While it is reasonable for companies to charge more for riskier transactions, such as card-not-present, the “trick” of tiered pricing is that they charge a lower rate for standard cards and then a much higher rate for “non-qualified.” If your business almost never handles international cards and does not take cards over the phone, tiered pricing can look very appealing. It seems easy to understand, but the processing company could assign certain transactions to higher-fee tiers, which could cost you a buntch.

Selecting the right pricing model for your business can be confusing. If you need quicker answers to your pricing model questions, use the chatbot in the bottom-left portion of your screen or click here and we’ll get back to you ASAP!

The Issue with Tiered Pricing

Tiered pricing is always to the benefit of the payment processor. In their advertising, they tell you the qualified rate; this is often under 2 percent and looks really good. But, here’s the thing:

You can’t always tell what category any given transaction is going to fall under. This is particularly true with rewards cards; you can’t tell whether the card presented has rewards attached to it (some cards advertise that on the card, most don’t). So, while it’s easy to avoid card-not-present transactions, it’s not always easy to avoid “high-reward” credit cards.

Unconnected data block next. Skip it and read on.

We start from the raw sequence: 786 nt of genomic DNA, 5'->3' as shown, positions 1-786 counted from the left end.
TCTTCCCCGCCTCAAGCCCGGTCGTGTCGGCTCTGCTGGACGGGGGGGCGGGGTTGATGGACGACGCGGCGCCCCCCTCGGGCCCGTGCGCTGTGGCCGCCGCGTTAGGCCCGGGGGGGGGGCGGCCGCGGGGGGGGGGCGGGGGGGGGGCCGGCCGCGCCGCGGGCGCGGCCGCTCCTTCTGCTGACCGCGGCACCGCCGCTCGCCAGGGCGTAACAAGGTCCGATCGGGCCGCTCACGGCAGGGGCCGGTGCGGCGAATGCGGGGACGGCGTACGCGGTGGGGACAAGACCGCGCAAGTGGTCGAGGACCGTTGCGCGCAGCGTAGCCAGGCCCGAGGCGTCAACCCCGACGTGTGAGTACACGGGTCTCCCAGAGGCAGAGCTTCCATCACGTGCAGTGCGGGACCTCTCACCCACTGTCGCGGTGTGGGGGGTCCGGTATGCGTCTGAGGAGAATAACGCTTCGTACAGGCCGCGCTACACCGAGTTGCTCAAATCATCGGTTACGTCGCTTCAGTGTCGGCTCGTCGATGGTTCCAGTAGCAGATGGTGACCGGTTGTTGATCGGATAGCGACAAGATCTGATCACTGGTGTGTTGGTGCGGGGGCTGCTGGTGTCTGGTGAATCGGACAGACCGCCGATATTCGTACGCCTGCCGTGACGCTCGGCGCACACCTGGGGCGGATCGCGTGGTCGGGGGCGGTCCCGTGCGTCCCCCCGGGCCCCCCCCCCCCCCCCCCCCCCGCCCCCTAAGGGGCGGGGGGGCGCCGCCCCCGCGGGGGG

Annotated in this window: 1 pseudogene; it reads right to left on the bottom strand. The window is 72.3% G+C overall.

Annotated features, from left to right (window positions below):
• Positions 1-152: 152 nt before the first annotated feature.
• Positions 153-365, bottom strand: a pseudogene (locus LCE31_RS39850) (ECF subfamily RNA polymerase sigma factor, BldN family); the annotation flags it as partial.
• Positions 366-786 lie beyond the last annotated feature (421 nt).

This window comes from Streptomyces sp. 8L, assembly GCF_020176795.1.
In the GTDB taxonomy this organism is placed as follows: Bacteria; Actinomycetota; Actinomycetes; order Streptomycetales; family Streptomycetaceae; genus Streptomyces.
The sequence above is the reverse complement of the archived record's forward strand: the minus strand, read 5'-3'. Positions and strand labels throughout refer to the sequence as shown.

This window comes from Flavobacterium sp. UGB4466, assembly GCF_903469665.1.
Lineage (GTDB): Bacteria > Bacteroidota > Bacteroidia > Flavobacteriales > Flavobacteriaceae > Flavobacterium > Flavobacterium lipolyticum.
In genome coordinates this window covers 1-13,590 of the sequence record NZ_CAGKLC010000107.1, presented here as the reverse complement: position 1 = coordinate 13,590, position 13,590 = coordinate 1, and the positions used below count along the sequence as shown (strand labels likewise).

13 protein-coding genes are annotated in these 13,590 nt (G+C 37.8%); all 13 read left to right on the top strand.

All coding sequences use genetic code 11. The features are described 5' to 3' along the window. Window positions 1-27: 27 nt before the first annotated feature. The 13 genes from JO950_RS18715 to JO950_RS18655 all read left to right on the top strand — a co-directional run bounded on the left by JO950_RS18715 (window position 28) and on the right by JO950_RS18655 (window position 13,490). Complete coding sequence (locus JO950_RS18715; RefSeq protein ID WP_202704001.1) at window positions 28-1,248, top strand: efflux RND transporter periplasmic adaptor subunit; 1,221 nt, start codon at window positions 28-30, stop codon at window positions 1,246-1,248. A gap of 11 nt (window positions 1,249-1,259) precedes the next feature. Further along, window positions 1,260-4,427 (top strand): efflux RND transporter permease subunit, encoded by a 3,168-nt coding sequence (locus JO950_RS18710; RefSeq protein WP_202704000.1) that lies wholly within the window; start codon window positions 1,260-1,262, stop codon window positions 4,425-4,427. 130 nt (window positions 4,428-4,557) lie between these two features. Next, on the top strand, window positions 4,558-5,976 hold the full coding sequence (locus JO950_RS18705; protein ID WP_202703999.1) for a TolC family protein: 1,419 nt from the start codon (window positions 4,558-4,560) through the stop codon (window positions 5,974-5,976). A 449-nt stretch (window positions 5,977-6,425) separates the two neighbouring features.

Then you are suddenly stuck with a larger bill. On top of that, because the processors only advertise the qualified rates, they can be sneaky about increasing other rates without customers seeing it. There are no rules to how processors define tiers and no industry oversight whatsoever. You also can’t always tell whether the transaction was genuinely more expensive (visible with interchange plus) or not.

The average fee per transaction can be high with these methods – easily higher than the flat rate no-monthly-fee systems designed for low volume use.

Spotting Tiered Pricing

So, how do you know when a payment processor is using this method? Some things to watch out for:

  • It’s referred to as tiered or bundled pricing.
  • Look for the tier names (listed above); most processors use these names or variants of them, and often abbreviate as Qual, Mid, and NonQual
  • The rate is similar across all card brands
  • When you get the statement, you realize the percentage is higher than what you were quoted
  • The rate being quoted in marketing materials seems unusually low; remember that processors offering these pricing schemes are trying to suck you in with the qualified rate, then avoid charging it as much as possible in favor of higher tiers

Avoiding a tiered pricing model is always better for your business. For very low sales volume, you are better with a flat rate card. For higher volume, you should go with interchange/cost plus. With either pricing model, you’ll gain peace of mind by knowing precisely what you’re being charged for each transaction, even if the tiered pricing model seems like a better deal on the surface.

Credit card processing fees are an important part of your small business’ costs. Keeping those costs down means avoiding costly tiered pricing, but also selecting the right payment processor.

If you think you’re being charged too much in processing fees, we can help. Contact us today for a free review of your statement and we’ll work together to determine which pricing model works best for your business. Click the button below to get started.

Recommended Posts